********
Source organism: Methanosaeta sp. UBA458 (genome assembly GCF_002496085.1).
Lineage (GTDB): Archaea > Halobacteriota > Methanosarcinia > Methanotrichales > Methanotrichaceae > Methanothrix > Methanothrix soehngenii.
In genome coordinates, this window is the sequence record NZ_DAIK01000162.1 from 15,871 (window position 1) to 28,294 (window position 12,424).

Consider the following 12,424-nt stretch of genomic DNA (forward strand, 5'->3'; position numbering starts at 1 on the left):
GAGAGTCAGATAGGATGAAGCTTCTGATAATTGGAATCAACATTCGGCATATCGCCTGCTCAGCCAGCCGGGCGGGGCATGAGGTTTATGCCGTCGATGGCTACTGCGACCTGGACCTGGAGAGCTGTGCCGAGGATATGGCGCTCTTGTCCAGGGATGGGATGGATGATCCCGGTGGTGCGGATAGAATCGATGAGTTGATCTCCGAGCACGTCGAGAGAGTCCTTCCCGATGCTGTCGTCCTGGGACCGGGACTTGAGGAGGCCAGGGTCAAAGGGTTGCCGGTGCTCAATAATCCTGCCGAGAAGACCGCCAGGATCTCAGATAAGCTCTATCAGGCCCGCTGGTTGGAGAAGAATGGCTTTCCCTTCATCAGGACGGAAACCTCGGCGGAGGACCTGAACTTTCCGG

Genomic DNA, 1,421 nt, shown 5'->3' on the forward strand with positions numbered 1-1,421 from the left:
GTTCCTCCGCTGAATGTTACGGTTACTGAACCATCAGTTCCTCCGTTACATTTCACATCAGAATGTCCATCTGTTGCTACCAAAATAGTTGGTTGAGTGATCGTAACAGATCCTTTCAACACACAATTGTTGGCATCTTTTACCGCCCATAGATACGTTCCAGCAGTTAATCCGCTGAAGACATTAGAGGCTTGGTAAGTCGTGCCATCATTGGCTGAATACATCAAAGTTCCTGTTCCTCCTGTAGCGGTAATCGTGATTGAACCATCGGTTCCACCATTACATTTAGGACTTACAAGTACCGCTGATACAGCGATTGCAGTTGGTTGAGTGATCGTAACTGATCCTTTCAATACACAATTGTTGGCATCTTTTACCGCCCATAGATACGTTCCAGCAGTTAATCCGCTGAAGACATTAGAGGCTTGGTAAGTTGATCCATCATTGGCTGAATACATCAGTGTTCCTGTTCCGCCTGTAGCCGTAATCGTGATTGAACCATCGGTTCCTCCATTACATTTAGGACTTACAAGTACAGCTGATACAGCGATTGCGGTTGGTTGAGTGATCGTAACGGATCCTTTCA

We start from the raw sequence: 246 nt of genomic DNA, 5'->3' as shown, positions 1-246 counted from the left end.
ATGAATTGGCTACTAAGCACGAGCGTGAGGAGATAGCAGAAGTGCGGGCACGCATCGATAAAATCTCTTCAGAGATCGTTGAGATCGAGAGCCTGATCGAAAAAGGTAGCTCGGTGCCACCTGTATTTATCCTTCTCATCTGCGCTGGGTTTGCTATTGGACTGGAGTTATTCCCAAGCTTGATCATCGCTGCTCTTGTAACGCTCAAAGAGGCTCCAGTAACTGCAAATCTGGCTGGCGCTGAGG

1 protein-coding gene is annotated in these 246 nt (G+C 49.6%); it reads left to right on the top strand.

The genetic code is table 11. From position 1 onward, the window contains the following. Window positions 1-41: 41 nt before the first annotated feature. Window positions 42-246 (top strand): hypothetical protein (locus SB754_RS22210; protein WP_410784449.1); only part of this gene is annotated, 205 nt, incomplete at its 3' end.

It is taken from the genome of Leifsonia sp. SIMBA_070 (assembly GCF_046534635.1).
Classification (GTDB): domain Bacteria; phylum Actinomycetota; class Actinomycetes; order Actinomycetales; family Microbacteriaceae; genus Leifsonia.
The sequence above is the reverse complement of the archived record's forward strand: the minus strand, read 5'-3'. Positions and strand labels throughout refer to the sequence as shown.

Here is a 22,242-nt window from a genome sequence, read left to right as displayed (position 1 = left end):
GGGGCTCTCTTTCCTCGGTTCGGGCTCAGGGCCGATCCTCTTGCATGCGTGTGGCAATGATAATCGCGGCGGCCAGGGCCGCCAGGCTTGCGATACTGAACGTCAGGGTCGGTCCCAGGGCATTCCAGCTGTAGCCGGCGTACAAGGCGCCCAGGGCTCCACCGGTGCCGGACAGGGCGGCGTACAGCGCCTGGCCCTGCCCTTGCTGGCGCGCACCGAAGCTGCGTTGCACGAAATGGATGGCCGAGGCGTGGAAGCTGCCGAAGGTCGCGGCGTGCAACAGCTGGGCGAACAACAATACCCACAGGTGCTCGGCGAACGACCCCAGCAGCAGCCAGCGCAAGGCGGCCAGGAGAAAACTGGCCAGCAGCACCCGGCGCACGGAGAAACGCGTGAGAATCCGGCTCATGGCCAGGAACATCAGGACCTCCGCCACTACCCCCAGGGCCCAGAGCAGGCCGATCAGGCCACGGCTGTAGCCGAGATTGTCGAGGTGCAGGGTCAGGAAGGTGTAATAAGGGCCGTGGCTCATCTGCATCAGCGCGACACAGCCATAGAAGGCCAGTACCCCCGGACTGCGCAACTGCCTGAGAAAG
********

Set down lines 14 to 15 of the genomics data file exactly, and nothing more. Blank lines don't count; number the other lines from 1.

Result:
The sequence above is the reverse complement of the archived record's forward strand: the minus strand, read 5'-3'. Positions and strand labels throughout refer to the sequence as shown.

Here is a 22,242-nt window from a genome sequence, read left to right as displayed (position 1 = left end):